We should get a final name, price and possibly release date for the system at E3, and Microsoft is expected to show off a few games specifically designed to take advantage of the console’s extra horsepower including a new “Forza” game maybe a new “Halo” collection.

Sony’s surprises

For the past few years, Sony has developed a terrific E3 rhythm by talking directly to gamers with huge announcements. They haven’t always paid off (where’s that “Final Fantasy VII” remake, or that weird VR game “Dreams”, or, um, “Shenmue 3”?), but a tight mix of both imminent and far-off software like “Uncharted,” “Horizon,” “God of War”, “Spider-Man” and “Days Gone” have endeared them to their fanbase.

And we’ll see more of that this year. Expect a lengthier showing of the rebooted “God of War,” which wowed showgoers with its intense, dad bod approach to the bloodthirsty Kratos. We should also see “The Last of Us 2,” the sequel to one of the highest-rated games of all time, and perhaps an appearance by “Bloodborne II” as well.

Pricing changes in their PS4 hardware ecosystem could also be in the cards, and if you believe the rumor mill, that might include some sort of new PlayStation handheld to replace the company’s ailing Vita line. The company has excelled at surprising us at recent E3s, and that trend should continue this year.

Nintendo’s future

After stealing last year’s E3 with a booth dedicated to a single game —  “The Legend of Zelda: Breath of the Wild” — Nintendo went on an absolute tear. They dominated smartphones with “Pokemon Go,” introduced the holiday’s hottest toy in the NES Classic Edition, and gave Nintendo new hope after the disappointing Wii U with the immediately successful Switch not to mention 2017’s best game in “Breath of the Wild.” Not bad a for a company most folks had written off just a few years back.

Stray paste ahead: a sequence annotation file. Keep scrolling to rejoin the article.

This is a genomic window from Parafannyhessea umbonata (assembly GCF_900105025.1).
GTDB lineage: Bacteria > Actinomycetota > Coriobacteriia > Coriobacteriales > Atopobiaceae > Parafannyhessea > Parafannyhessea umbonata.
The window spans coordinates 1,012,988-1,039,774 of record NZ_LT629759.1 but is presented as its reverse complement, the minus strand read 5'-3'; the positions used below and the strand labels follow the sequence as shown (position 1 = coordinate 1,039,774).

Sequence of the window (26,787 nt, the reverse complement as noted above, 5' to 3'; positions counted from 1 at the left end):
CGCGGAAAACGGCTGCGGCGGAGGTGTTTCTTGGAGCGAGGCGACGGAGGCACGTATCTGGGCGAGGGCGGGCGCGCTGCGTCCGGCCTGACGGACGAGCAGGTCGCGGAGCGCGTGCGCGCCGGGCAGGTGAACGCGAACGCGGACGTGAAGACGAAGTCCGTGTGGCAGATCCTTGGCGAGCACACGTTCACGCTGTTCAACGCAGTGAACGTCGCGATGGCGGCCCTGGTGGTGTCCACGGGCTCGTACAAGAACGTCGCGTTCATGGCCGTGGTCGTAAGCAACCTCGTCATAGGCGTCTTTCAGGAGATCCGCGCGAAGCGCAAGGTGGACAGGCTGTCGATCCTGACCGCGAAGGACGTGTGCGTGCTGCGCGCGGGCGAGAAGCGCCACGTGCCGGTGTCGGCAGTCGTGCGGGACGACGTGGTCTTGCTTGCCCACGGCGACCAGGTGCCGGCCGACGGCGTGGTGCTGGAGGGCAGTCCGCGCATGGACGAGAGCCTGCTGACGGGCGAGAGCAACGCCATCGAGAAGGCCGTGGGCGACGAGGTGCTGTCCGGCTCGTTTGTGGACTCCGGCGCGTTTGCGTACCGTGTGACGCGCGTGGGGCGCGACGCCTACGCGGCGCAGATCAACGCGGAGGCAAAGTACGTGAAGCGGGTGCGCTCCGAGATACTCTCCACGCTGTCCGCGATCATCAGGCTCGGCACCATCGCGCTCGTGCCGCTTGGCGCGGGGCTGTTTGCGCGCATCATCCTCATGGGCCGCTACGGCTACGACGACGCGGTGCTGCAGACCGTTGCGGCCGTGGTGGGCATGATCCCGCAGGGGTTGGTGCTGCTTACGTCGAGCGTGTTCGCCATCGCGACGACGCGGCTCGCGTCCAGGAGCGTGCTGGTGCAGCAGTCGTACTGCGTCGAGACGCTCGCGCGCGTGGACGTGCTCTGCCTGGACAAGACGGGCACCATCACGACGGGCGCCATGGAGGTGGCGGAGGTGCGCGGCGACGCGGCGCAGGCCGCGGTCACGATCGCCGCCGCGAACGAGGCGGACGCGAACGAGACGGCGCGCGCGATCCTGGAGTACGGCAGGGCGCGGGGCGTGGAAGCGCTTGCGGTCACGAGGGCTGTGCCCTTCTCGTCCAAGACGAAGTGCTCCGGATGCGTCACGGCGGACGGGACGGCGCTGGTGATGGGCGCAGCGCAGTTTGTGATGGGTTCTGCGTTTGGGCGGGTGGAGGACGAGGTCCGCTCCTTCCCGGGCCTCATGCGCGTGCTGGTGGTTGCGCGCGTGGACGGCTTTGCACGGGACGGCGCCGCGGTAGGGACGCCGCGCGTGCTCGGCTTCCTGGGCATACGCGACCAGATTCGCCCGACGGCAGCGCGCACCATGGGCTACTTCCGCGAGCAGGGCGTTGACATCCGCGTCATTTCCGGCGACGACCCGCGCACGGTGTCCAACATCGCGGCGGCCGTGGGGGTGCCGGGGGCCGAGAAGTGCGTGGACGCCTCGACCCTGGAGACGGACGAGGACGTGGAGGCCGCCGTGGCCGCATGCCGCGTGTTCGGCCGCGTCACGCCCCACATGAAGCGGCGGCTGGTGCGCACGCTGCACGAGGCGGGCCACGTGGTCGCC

But gamer goodwill doesn’t last forever. The Kyoto giant has to prove to early adopters that the Switch has a long, healthy life ahead of it while convincing investors that they can reach beyond their die-hards to maintain the system’s impressive sales momentum.

To do that, the company will show off a wealth of Switch games, headlined by the system-selling “Super Mario Odyssey.” Beyond that, brace for the usual suspects: a new “Pokemon,” a “Mario” spinoff or two, some big Japanese role-playing games, loads of Wii U ports and, if we’re lucky, the long-awaited return of the “Metroid” franchise. And while the company has been treading lightly into the competitive waters of esports, an updated, HD version of “Super Smash Bros. Melee” for the Switch would be huge.

VR’s big push

There is a good chance you’re a VR skeptic. You have every right to be. After years of breathless stories about the new wave of VR, systems like the Oculus Rift and HTC Vive arrived with exorbitant price tags, excessive cabling and a scarcity of truly compelling software. Those hurdles will eventually vanish as the hardware gets friendlier and the costs drop, but the VR revolution isn’t exactly happening overnight.

VR game makers have moved forward largely undaunted, however, and we expect to see the fruits of their labor on full display at E3 2017. Sony will likely push its PSVR pretty hard at the show, perhaps with a lengthy demo of EA’s anticipated “Star Wars: Battlefront II” and other full-featured games running on the headset.

Bethesda also has a history with VR; rumor has it their VR version of its blockbuster RPG “Fallout 4” will make an appearance. Though neither Oculus nor HTC have formal E3 booths, games from VR developers on both platforms will be all over the place.

The VR dark horse at this point is Microsoft, who gave us a glimpse into their plans with the mixed-reality Hololens headset in 2015. They were mum on the subject last year, however, and the company isn’t planning a big Xbox-related VR reveal at E3. But Microsoft is more than just the Xbox — expect some big Windows-related VR/AR news.

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Ben Silverman is on Twitter at ben_silverman.